It is hard to write a blog post about being single at the holidays without sounding cynical. I mentioned this to another single friend yesterday at work and he agreed with me. I’m going to do my best here…
It’s hard to be single. It’s even harder during the holidays. I don’t think I’ve stated anything new. I’m pretty sure all of us who read Single Roots are thinking the same or have thought the same thing. I’ve tried to narrow it down to why exactly it is so much harder than normal—except for when we go to weddings, but that’s another blog post for another day.
I’m not begrudging them. I love getting Christmas cards. But every year I receive more and more from friends posed on the beach with their spouses and kids, dressed in denim and white. I smile, then I look at the card and immediately my heart sinks.
I’m only getting older and my Christmas card remains a single picture of me, thanking those who are partnering with me in ministry in Germany. I often wonder—and maybe I over think it too much—if the married friends think, “Poor Allison. When will she ever get married? Does she want to get married?” Yes, yes, I do. I want to be able to send out the family Christmas card—except I am not going to be posing on a beach dressed in denim and white. We’re all going to be posed in front of some historical monument in Europe dressed in hot pink and black. Yep, that’s right. No denim and white (or khaki and black) for my future family!
Advertisements are all about family. Little kids opening presents in a perfect, Christmas-themed living room with mom and dad proudly looking on. It is only a reminder to me that my dreams of one day having my own family to celebrate with are getting more blurred. Sometimes I have to wonder if they’re ever going to come true.
(P.S. Have you seen the commercials they have for singles at this time of year? Apparently all we do during the holidays is go out and party it up on New Year’s Eve.)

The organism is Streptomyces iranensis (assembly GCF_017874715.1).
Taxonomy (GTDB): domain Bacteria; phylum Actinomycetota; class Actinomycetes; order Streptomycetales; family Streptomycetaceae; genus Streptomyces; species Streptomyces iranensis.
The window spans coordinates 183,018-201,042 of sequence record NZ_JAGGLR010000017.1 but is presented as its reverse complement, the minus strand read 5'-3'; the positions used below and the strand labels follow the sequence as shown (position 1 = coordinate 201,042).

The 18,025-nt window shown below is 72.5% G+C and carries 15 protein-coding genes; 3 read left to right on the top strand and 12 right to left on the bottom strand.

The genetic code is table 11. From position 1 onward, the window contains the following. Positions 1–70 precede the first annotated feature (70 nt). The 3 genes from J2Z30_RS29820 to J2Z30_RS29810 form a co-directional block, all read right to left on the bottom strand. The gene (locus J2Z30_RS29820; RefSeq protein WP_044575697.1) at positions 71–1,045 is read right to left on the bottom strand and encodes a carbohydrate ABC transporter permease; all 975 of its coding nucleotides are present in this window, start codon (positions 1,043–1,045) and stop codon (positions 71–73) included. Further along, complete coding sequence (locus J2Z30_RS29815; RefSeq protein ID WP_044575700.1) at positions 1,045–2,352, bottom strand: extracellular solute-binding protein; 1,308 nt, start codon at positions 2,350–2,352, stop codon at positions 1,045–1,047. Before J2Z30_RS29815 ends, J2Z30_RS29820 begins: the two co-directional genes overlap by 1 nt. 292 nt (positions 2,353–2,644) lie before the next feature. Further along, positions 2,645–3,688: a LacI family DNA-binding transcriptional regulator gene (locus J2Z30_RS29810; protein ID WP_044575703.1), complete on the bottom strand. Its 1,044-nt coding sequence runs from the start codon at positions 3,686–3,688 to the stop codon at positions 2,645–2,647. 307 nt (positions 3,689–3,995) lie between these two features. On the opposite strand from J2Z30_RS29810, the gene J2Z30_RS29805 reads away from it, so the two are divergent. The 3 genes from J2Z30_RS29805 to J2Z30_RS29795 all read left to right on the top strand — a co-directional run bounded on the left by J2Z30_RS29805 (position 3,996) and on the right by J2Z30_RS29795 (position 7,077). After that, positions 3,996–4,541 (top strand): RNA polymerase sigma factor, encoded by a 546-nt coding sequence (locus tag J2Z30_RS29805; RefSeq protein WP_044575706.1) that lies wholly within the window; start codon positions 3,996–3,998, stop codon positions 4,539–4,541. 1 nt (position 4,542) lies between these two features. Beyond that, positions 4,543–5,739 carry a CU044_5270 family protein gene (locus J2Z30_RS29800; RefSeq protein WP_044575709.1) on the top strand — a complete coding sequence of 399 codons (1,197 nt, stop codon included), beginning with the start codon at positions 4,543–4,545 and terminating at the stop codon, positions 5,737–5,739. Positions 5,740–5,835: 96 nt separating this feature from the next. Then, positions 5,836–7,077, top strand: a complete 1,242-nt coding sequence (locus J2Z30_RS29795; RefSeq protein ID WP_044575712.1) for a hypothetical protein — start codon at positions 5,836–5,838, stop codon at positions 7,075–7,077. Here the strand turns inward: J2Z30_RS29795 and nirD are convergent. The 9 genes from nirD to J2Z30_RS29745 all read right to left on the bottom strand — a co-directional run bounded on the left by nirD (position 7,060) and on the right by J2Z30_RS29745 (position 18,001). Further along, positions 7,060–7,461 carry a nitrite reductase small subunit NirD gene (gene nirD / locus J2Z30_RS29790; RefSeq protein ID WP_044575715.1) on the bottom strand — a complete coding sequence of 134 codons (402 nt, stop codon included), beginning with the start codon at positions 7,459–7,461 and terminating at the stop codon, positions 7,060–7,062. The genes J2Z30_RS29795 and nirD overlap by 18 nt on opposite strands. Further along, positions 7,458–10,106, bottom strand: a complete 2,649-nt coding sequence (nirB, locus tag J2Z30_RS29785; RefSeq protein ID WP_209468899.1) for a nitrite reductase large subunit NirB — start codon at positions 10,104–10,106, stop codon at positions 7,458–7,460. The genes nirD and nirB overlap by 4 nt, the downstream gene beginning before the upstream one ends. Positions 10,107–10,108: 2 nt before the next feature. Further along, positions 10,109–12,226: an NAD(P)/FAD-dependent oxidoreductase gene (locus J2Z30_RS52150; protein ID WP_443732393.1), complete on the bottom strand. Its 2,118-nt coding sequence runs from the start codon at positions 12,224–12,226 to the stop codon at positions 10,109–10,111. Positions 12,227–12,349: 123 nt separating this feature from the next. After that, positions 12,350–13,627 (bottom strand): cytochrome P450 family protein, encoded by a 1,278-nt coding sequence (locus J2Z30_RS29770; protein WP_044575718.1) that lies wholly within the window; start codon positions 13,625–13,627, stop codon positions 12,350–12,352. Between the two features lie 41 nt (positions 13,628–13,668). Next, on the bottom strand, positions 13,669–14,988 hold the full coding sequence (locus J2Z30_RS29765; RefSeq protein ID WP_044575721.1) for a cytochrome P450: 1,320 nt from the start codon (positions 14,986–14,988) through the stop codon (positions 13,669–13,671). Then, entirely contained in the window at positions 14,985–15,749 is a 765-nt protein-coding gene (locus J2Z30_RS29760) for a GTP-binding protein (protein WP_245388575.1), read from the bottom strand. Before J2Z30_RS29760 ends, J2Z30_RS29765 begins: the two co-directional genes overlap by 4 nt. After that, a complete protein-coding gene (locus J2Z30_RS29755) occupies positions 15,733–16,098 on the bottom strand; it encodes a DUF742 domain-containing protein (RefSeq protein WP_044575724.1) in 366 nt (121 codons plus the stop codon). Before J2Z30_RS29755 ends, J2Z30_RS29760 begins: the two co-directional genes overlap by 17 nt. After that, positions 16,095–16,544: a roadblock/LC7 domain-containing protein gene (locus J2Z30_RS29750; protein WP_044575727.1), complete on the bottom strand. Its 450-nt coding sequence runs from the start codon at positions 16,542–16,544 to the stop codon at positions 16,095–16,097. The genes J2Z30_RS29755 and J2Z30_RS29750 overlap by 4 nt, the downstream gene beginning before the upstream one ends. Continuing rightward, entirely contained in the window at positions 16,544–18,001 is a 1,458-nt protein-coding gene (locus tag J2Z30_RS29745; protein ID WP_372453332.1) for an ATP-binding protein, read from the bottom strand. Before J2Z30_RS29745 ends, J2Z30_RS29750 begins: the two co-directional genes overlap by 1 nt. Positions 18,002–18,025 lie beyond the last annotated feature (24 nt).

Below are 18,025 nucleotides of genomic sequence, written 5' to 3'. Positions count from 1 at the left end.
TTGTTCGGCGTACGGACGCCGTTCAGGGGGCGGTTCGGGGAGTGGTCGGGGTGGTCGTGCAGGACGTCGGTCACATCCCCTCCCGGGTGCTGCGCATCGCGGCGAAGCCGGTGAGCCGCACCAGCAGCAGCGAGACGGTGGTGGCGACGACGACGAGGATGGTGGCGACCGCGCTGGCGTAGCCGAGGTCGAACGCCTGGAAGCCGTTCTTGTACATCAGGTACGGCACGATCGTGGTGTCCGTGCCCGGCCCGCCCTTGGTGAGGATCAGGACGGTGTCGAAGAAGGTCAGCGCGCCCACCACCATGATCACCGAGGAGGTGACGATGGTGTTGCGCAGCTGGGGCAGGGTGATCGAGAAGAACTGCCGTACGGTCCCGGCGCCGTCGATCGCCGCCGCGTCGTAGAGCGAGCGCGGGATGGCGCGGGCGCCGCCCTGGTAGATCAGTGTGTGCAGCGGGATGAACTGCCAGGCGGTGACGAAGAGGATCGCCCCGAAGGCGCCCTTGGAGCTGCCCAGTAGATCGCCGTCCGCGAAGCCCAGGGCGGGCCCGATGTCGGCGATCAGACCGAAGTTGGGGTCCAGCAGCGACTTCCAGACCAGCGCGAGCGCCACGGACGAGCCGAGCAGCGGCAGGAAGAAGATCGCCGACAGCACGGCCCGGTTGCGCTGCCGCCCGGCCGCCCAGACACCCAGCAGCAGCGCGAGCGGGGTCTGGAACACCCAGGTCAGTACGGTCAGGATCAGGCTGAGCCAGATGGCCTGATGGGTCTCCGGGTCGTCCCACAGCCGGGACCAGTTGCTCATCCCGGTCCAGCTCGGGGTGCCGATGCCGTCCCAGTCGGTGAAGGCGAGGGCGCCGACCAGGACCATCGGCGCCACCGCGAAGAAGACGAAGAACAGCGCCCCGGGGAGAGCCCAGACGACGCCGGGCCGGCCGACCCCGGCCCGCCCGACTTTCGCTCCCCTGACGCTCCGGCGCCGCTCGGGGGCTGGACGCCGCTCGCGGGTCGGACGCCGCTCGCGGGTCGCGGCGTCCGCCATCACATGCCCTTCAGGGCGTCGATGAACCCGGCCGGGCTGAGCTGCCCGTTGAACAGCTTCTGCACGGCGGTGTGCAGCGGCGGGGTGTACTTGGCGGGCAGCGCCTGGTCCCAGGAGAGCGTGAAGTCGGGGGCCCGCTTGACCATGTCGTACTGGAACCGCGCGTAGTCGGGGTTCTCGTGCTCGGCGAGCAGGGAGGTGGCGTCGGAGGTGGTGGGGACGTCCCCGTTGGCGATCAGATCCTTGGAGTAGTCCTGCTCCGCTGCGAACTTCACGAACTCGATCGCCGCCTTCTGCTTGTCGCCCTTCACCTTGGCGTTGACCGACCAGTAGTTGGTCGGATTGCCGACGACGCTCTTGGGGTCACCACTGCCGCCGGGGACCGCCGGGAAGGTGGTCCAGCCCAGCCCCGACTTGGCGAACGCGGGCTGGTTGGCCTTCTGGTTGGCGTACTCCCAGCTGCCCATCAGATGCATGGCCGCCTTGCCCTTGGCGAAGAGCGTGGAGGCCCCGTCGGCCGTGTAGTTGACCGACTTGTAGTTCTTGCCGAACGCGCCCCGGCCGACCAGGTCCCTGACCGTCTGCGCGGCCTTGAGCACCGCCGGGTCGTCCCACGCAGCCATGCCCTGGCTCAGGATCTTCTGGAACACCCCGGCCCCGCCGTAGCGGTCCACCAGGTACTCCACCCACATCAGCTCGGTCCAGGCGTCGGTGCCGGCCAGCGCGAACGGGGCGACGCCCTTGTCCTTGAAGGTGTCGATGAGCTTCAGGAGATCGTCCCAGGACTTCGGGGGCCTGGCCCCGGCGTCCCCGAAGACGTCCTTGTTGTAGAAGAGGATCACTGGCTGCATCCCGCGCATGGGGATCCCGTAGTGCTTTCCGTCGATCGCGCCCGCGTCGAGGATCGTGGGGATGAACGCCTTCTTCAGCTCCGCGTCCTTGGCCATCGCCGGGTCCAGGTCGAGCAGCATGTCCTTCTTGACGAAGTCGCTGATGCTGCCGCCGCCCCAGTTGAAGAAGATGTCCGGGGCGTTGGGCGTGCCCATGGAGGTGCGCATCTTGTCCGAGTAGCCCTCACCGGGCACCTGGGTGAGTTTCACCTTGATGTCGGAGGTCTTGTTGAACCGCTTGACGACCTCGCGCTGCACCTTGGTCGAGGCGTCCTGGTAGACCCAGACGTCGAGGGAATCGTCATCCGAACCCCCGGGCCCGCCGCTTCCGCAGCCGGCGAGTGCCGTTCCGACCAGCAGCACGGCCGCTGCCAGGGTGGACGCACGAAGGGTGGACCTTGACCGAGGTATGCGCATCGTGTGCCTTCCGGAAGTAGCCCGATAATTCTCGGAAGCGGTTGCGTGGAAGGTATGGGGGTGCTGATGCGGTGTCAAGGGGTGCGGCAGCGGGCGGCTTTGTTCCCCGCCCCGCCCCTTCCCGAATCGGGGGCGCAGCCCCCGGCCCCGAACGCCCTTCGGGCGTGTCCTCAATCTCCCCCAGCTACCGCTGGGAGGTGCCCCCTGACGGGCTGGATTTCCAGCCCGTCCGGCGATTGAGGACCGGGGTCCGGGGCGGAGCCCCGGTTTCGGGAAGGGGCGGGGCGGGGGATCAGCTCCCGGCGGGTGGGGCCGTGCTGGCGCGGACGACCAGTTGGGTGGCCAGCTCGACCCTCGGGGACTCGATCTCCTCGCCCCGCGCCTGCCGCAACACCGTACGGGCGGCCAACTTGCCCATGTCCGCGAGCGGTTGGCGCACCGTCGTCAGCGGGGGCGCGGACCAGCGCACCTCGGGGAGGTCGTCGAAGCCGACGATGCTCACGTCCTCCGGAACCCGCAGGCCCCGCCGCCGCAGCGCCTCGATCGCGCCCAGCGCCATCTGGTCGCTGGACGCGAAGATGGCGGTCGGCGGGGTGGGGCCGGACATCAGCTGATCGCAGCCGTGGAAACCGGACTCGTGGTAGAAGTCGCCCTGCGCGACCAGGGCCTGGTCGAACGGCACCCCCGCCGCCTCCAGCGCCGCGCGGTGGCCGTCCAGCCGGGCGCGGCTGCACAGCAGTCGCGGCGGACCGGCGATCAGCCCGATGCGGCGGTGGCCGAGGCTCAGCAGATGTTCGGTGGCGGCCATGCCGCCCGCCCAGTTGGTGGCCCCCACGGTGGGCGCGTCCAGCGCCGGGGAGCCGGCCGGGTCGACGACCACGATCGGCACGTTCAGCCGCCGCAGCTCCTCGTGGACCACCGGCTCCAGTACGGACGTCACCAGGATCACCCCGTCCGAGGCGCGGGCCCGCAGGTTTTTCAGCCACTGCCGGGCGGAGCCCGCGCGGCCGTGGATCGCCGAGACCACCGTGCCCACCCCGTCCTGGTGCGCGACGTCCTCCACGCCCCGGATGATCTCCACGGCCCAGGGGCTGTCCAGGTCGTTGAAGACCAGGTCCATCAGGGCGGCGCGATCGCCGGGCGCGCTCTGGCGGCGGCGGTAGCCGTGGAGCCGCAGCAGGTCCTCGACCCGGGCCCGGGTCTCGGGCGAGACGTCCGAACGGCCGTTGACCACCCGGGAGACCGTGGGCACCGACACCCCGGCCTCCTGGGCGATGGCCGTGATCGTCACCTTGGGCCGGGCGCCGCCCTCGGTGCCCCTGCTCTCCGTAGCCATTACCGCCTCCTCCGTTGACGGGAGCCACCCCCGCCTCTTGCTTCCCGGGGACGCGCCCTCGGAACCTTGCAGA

Yes, church. Church always makes me more aware of my singlehood during Christmas. Maybe it’s that aforementioned dream I of having my own family. I enjoy Christmas Eve more than Christmas Day because I love my church’s Christmas Eve service. But it does tend to remind me of the fact that I don’t have a family of my own. (Not to mention that I’ve always wanted to dress up my children like little models out of a Christmas catalog on Christmas Eve!)
I expected to be married with a family by now. I think that is the biggest one. My expectation wasn’t met. It was met for my brother, it was met for my best friend, it was met for nearly all of my cousins, but it hasn’t been met for me. And that is the hardest thing to accept right now.
The thing is, I still love Christmas. I love getting to teach Christmas music to my choirs. I love the anticipation of getting to see my family for the first time in over five months in a just few days.
But the struggle and the longing are both still ever present and I think they will be until the desire of my heart, marriage and a family, comes to pass. The expectation remains. The Christmas cards will continue to come. Commercials will continually portray “the family” at Christmas (and all of us singles will still be partying it up on New Years, apparently).
Yet, I still have hope of one day the expectation being met. It gives me hope that my Abba knows my struggle. He knows the ache of my heart this time of year. His arms open wider, His love remains the same, and in my hurt, he loves me through it.
And He reminds me of the one thing I need to be reminded of right now: His plans are bigger, His mind is greater, and His dreams for me will always be better than those I could have imagined for myself.